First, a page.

26 September 2019
This year the negotiations about the next Multiannual Financial Framework(MFF) will enter a critical moment. In the face of an imminent Brexit and the fallout from global turmoil, the EU has to reflect on its guiding principles and take decisions to fulfil the promise of a united Europe.
For the last 30 years, the EU has been delivering an unprecedented degree of liberty and prosperity to all the nations on the continent. Yet, complacent optimism about the next decade would be largely misplaced. The block needs to find strategies for uncertain times concerning the liberal world order, the climate crisis, the digital
age and social solidarity.
In the European #Futures series, we are looking at scenarios that go beyond the current status quo. In November 2018 the fist Central European Futures report was released jointly with the German Marshall Fund of the U.S. Th report explained how global trends, amplified in the region, could play out and define the future shape of Europe.
Fostering cohesion is one of the main aims of the European Union. A notable part of the EU’s budget is thus devoted to Structural Funds, the purpose of which it is to provide poorer regions and countries with the means to catch up with others.
New Europe has benefited from substantial allocations of Structural Funds since they joined in 2004 and 2007. This applies in particular to the Visegrad Four (Czechia, Hungary, Poland and Slovakia) which have received between two and three per cent of their GDP in cohesion funds. This allocation has contributed greatly to the catchup process.
In principle, EU regional support is destined mainly for “lagging regions”, defied as those with a GDP per capita at PPP below 75 per cent of the EU average. Transition regions, with a GDP per capita between 75 and 90 per cent of the EU average, can also benefit but not to the same degree.
The strong growth performance of the Visegrad Four (V4) has already ensured that for two of them, Czechia and the Slovak Republic, the national average is above 75 per cent (80 for SK and 90 for CZ). This implies that most of the regions inside these countries are, or soon will become transition regions. By contrast, the GDP per capita of Poland and Hungary is still somewhat below the 75 per cent threshold, although the capital cities are already above.
The budget of the European Union is determined by two major mechanisms, which give a differing, and at times contradictory, picture. The starting point is the Multi-annual Financial Framework (MFF) which, in principle, provides an overall cap to spending (usually expressed as a per cent of EU GDP) for the next seven years and indications of the spending by broad overall categories.
However, actual spending is then determined by the annual budgets, which sometimes diverge substantially from the patterns laid down in the MFF some years earlier. This has been the case over the last couple of years when emergencies led to a redirection of funds not yet spent from the 2014-2020 MFF, which is still in force.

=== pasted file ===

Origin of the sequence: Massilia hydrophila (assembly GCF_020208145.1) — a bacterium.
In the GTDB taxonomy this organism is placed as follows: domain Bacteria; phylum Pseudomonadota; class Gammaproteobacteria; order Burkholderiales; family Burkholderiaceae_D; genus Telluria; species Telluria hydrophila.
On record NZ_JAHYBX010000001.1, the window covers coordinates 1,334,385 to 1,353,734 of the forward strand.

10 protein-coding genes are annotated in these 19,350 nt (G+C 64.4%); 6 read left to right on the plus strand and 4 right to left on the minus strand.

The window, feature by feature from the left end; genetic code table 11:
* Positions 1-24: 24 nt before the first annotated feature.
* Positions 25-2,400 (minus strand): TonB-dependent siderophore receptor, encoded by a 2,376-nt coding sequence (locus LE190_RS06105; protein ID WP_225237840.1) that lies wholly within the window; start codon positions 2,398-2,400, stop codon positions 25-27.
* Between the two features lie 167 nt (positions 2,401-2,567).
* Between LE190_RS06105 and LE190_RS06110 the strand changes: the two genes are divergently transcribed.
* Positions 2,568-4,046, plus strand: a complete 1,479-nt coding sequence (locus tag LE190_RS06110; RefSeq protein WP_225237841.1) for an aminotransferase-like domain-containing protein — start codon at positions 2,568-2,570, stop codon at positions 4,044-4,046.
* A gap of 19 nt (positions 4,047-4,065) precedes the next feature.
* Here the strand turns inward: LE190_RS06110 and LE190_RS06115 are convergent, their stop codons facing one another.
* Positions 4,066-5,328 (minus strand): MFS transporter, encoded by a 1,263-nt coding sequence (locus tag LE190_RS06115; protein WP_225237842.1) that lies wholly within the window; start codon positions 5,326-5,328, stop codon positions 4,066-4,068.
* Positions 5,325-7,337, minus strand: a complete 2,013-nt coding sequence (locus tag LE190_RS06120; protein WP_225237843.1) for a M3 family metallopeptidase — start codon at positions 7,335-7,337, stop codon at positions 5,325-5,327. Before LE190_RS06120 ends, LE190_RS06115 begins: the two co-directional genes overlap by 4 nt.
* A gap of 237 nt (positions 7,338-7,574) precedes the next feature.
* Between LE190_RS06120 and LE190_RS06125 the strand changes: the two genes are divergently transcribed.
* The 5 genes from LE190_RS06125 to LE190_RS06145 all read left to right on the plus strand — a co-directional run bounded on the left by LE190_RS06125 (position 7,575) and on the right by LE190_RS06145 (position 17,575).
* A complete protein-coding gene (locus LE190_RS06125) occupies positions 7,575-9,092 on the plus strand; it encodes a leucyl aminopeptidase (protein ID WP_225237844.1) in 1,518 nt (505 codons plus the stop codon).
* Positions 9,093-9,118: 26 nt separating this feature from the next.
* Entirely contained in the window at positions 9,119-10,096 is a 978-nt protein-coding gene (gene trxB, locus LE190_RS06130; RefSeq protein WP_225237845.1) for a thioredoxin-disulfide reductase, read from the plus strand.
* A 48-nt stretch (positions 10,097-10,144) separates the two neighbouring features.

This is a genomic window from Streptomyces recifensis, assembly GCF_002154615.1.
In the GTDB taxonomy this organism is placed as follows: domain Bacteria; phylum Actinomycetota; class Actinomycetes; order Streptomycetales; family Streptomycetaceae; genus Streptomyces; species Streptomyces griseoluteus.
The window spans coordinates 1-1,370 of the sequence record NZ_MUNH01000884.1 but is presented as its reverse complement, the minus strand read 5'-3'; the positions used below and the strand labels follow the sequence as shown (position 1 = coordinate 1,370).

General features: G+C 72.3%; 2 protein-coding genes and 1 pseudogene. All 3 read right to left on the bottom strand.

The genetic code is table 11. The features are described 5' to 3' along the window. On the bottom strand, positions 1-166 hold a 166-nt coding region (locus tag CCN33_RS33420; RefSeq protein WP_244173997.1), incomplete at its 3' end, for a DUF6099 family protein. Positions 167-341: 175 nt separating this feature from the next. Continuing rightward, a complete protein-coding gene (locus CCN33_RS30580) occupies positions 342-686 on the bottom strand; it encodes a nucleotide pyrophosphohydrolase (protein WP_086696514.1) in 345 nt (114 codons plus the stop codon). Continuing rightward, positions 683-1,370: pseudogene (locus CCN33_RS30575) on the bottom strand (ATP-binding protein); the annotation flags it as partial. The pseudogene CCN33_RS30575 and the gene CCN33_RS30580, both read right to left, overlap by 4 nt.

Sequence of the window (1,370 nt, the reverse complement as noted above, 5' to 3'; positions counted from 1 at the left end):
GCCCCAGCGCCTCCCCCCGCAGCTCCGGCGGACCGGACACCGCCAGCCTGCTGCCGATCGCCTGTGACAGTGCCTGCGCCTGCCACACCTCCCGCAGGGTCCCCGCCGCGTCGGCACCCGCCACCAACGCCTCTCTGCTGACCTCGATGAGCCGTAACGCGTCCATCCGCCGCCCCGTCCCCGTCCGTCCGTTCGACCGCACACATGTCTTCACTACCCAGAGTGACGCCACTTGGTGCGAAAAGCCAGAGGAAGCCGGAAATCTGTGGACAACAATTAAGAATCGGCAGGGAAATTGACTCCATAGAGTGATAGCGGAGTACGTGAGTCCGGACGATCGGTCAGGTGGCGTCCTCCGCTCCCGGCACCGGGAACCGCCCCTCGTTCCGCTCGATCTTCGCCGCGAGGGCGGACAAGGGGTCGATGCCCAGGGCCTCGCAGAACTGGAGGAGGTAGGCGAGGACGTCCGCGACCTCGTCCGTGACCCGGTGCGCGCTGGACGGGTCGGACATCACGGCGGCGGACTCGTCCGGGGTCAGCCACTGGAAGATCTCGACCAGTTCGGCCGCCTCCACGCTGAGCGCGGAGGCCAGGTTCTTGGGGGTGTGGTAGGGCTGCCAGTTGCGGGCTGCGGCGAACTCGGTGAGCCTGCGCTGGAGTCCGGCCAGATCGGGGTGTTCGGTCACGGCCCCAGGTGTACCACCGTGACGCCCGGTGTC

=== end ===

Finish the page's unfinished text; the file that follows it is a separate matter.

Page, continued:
The variability of actual spending relative to the one foreseen in the MFF is particularly pronounced for the Structural Funds or, more generally, for cohesion spending. The reason for this is that disbursement under the Structural Funds requires the presentation of detailed projects followed by the implementation at the regional level. However, the planning, approval and implementation of projects take years to accomplish. EU budget expenditures are authorised only at the very end.
This implies that actual cohesion spending is rather variable and often extends beyond the end of the MFF. Under the so-called N+2 rule funds can be disbursed up
to two years later.
Actual cohesion spending has increased from about 25 billion euros per annum in the early 2000s – just before enlargement – to about a peak of close to 60 billion euros in 2012-2013 but has since fallen back to below 30 billion euros in 2017, the last year with comparable data available. However, these absolute values are misleading since the budget has increased and the EU has enlarged from 15 to 28 members.
The chart below provides an overall view in terms of the shares of EU spending (not the sums allocated under the MFF). It shows that the share of spending on agriculture has declined over the last decades from about 50 to 40 per cent of the total, whereas spending on Research and Development has increased from 4 to 8 per cent of the total.
Cohesion spending has been more volatile. For about the fist ten years (2000- 2011) it remained roughly constant at slightly above 30 per cent of total EU spending. This was followed by a peak towards the end of the last MFF (2013) when cohesion spending reached 40 per cent of the total, and then a fall to below 30 in 2017. It remains to be seen whether cohesion spending will pick up towards the end of the current MFF (2020).
The 2014-20 MFF had foreseen that each year between 2014 and 2017 the commitment appropriations should be higher for cohesion spending than for agriculture. However, this has not materialised so far.
Overall, if one analyses actual spending as opposed to official plans, it appears that cohesion funding has de facto maintained a roughly constant share of total EU spending (a bit below one third). The decline in the share of agriculture has been matched by an increase in other areas. R&D spending has roughly doubled its share, but it remains, at below one-tenth, much smaller than cohesion spending.
With this background in mind, we may consider the scenarios developed in this report.